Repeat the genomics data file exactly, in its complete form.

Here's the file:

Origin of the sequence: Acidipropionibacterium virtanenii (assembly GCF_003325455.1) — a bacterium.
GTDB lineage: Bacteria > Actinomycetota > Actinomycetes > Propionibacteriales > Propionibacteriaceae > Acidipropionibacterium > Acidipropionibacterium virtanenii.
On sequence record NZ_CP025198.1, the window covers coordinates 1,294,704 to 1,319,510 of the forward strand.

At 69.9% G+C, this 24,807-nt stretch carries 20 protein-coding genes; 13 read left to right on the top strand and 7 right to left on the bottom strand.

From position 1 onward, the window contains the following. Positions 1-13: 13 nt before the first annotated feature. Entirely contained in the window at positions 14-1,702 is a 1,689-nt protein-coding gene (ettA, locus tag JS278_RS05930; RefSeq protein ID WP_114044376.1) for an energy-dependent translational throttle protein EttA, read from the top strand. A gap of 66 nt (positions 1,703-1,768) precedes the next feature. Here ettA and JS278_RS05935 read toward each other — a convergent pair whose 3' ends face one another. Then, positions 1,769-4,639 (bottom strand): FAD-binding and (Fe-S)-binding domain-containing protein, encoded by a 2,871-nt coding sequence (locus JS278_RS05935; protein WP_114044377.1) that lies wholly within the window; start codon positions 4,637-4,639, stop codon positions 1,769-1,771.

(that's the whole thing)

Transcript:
Origin of the sequence: Acidipropionibacterium virtanenii (assembly GCF_003325455.1) — a bacterium.
GTDB lineage: Bacteria > Actinomycetota > Actinomycetes > Propionibacteriales > Propionibacteriaceae > Acidipropionibacterium > Acidipropionibacterium virtanenii.
On sequence record NZ_CP025198.1, the window covers coordinates 1,294,704 to 1,319,510 of the forward strand.

At 69.9% G+C, this 24,807-nt stretch carries 20 protein-coding genes; 13 read left to right on the top strand and 7 right to left on the bottom strand.

From position 1 onward, the window contains the following. Positions 1-13: 13 nt before the first annotated feature. Entirely contained in the window at positions 14-1,702 is a 1,689-nt protein-coding gene (ettA, locus tag JS278_RS05930; RefSeq protein ID WP_114044376.1) for an energy-dependent translational throttle protein EttA, read from the top strand. A gap of 66 nt (positions 1,703-1,768) precedes the next feature. Here ettA and JS278_RS05935 read toward each other — a convergent pair whose 3' ends face one another. Then, positions 1,769-4,639 (bottom strand): FAD-binding and (Fe-S)-binding domain-containing protein, encoded by a 2,871-nt coding sequence (locus JS278_RS05935; protein WP_114044377.1) that lies wholly within the window; start codon positions 4,637-4,639, stop codon positions 1,769-1,771.